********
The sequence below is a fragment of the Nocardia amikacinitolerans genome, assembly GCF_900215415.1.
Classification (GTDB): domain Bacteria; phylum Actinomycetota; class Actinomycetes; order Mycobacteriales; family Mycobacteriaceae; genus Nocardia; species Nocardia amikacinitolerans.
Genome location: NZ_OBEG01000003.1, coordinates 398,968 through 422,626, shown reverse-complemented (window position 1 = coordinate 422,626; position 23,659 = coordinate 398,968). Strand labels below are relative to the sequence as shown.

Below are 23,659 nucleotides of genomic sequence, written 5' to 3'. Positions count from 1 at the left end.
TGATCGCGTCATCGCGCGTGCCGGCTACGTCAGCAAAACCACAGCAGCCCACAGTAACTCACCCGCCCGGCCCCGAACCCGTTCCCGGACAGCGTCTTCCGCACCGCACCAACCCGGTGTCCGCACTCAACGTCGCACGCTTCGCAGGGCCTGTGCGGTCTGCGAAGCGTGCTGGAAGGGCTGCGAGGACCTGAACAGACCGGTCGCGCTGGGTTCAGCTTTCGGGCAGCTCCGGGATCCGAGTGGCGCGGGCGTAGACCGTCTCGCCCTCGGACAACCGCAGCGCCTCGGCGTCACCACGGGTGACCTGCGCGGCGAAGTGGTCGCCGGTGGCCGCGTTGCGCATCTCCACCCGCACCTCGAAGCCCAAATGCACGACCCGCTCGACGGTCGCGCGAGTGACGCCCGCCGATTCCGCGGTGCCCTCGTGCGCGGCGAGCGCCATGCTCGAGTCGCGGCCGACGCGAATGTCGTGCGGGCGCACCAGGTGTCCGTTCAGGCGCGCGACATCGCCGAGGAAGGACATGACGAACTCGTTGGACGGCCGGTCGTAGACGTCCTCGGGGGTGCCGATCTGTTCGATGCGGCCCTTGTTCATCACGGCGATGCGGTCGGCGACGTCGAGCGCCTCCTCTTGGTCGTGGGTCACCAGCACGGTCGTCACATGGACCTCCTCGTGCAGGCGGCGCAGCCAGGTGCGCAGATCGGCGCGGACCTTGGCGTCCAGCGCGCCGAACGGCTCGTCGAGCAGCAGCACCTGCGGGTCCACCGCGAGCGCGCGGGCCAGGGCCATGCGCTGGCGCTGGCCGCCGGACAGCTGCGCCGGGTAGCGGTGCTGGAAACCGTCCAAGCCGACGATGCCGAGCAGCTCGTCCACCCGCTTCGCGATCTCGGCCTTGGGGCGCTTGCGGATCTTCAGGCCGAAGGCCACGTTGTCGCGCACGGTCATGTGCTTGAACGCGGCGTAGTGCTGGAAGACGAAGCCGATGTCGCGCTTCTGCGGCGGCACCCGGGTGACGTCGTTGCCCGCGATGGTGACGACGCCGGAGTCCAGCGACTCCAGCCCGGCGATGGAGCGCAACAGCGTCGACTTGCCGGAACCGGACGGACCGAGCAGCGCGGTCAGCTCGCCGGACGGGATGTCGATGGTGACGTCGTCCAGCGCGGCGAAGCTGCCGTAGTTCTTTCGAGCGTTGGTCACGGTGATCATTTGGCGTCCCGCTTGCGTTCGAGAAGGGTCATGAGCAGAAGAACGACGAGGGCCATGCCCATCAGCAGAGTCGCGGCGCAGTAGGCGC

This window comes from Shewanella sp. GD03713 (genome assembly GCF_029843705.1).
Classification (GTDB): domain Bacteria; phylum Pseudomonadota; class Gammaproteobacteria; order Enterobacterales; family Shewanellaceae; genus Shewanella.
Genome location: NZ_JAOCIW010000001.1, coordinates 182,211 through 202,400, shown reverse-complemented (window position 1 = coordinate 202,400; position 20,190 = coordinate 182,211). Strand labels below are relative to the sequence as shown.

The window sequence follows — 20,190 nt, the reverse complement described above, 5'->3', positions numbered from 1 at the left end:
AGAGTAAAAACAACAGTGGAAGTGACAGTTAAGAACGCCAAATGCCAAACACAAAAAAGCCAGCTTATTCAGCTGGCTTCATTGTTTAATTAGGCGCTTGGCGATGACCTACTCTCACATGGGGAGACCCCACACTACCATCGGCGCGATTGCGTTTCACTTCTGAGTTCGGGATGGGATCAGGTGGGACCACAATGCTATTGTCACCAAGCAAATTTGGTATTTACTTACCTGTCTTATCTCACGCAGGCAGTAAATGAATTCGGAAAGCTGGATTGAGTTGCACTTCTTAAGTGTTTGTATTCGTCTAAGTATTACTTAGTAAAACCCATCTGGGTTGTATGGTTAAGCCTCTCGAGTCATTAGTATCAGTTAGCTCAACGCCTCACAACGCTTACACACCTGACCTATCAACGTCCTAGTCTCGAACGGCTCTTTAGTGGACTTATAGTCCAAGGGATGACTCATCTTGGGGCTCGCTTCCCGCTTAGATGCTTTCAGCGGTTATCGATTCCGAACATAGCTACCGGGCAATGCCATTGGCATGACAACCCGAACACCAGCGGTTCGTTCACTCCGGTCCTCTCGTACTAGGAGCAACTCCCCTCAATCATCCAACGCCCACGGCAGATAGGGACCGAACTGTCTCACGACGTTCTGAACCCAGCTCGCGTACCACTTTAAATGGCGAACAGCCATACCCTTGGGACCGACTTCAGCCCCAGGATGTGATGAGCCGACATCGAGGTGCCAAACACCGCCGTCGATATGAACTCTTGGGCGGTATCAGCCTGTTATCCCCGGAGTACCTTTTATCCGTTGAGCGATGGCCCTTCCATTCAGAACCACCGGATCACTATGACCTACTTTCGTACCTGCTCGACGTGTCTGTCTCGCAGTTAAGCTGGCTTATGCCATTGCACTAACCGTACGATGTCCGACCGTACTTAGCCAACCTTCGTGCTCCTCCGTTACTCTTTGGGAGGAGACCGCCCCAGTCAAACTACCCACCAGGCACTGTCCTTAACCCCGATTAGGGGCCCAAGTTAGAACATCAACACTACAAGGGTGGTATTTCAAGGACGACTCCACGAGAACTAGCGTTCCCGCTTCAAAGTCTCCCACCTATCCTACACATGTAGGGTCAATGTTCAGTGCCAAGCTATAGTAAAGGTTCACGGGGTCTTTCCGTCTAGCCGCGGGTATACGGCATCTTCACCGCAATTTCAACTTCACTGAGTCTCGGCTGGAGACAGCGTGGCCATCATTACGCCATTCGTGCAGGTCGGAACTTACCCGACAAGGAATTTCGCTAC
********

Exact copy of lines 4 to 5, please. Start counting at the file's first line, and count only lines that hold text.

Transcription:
Below are 23,659 nucleotides of genomic sequence, written 5' to 3'. Positions count from 1 at the left end.
TGATCGCGTCATCGCGCGTGCCGGCTACGTCAGCAAAACCACAGCAGCCCACAGTAACTCACCCGCCCGGCCCCGAACCCGTTCCCGGACAGCGTCTTCCGCACCGCACCAACCCGGTGTCCGCACTCAACGTCGCACGCTTCGCAGGGCCTGTGCGGTCTGCGAAGCGTGCTGGAAGGGCTGCGAGGACCTGAACAGACCGGTCGCGCTGGGTTCAGCTTTCGGGCAGCTCCGGGATCCGAGTGGCGCGGGCGTAGACCGTCTCGCCCTCGGACAACCGCAGCGCCTCGGCGTCACCACGGGTGACCTGCGCGGCGAAGTGGTCGCCGGTGGCCGCGTTGCGCATCTCCACCCGCACCTCGAAGCCCAAATGCACGACCCGCTCGACGGTCGCGCGAGTGACGCCCGCCGATTCCGCGGTGCCCTCGTGCGCGGCGAGCGCCATGCTCGAGTCGCGGCCGACGCGAATGTCGTGCGGGCGCACCAGGTGTCCGTTCAGGCGCGCGACATCGCCGAGGAAGGACATGACGAACTCGTTGGACGGCCGGTCGTAGACGTCCTCGGGGGTGCCGATCTGTTCGATGCGGCCCTTGTTCATCACGGCGATGCGGTCGGCGACGTCGAGCGCCTCCTCTTGGTCGTGGGTCACCAGCACGGTCGTCACATGGACCTCCTCGTGCAGGCGGCGCAGCCAGGTGCGCAGATCGGCGCGGACCTTGGCGTCCAGCGCGCCGAACGGCTCGTCGAGCAGCAGCACCTGCGGGTCCACCGCGAGCGCGCGGGCCAGGGCCATGCGCTGGCGCTGGCCGCCGGACAGCTGCGCCGGGTAGCGGTGCTGGAAACCGTCCAAGCCGACGATGCCGAGCAGCTCGTCCACCCGCTTCGCGATCTCGGCCTTGGGGCGCTTGCGGATCTTCAGGCCGAAGGCCACGTTGTCGCGCACGGTCATGTGCTTGAACGCGGCGTAGTGCTGGAAGACGAAGCCGATGTCGCGCTTCTGCGGCGGCACCCGGGTGACGTCGTTGCCCGCGATGGTGACGACGCCGGAGTCCAGCGACTCCAGCCCGGCGATGGAGCGCAACAGCGTCGACTTGCCGGAACCGGACGGACCGAGCAGCGCGGTCAGCTCGCCGGACGGGATGTCGATGGTGACGTCGTCCAGCGCGGCGAAGCTGCCGTAGTTCTTTCGAGCGTTGGTCACGGTGATCATTTGGCGTCCCGCTTGCGTTCGAGAAGGGTCATGAGCAGAAGAACGACGAGGGCCATGCCCATCAGCAGAGTCGCGGCGCAGTAGGCGC